There are times in life that you won't feel like you can take care of others around you as well as you'd like. You need nurturing yourself and other people's neediness starts to be draining on you.
I've felt that, too.
But I've also found that if I focus more on "seeing" my kids with loving-eyes focus, consciously choose to pay attention to what I love about them, then I actually begin to feel more nourished and strengthened by them, and by the very acts of caring for them.
Partly what is so draining is that your mind is on other things while your kids want your attentiveness on them. So you feel pulled and that is stressful. If you can, try to stop thinking about the other stuff and focus on the little details of what you're doing at the moment. If your child wants pasta at midnight (just happened here), then you go put the water in the pot and put it on the stove. While you're doing that, concentrate on feeling the coldness of the water, the heaviness of the pot as it fills with water. Hear the sound of the water running.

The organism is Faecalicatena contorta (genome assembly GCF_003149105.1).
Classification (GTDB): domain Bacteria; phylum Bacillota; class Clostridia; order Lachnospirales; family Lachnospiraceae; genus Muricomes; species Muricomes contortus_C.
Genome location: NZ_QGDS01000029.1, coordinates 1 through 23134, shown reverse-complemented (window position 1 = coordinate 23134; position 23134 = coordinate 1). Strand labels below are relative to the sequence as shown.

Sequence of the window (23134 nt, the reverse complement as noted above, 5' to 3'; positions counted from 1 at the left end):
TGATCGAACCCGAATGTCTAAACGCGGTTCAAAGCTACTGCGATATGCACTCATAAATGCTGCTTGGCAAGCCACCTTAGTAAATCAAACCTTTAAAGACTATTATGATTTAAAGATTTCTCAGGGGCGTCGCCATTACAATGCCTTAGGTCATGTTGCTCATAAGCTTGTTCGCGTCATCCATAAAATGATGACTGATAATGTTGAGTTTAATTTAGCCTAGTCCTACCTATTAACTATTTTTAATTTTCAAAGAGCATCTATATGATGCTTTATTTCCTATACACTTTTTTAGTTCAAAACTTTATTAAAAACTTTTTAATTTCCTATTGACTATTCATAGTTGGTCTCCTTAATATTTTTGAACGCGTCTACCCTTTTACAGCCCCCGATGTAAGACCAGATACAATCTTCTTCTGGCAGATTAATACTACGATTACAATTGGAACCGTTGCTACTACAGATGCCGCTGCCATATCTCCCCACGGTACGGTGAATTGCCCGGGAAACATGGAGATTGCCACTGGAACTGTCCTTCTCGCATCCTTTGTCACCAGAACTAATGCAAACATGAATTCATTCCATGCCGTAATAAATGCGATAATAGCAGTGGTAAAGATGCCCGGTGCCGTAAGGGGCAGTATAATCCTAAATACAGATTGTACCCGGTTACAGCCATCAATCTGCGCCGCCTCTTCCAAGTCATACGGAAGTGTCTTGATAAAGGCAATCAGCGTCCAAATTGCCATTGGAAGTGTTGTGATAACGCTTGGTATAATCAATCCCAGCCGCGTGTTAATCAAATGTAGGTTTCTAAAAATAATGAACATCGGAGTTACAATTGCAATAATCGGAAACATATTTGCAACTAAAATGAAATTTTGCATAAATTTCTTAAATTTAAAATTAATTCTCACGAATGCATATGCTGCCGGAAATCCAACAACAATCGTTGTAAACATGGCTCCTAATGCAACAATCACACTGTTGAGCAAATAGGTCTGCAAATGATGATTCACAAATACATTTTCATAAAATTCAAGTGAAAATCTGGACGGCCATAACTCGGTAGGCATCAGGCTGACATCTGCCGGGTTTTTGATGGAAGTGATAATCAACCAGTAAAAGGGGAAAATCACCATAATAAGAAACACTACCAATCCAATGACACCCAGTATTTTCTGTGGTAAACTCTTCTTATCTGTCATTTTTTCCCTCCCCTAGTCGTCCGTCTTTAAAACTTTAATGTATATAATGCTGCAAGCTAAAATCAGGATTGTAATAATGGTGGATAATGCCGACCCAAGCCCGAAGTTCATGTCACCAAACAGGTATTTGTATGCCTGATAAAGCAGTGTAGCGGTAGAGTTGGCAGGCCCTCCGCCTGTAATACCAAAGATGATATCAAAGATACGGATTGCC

It is late and I'm not being as articulate as I'd like—but what I'm saying is to practice being totally "in the moment" by noticing every sensation—sound, touch, smell, etc. Especially do this in regard to your children—touch them, smell them, listen to the sound of their voices, and so on.
Even if you only manage to get into this heightened state of mind for a minute or two at a time, do it as often as you think of it throughout your day. Each minute will be refreshing—it is a form of meditation that you can do while you're going about your daily activities.
photo by Janice Casamina Ancheta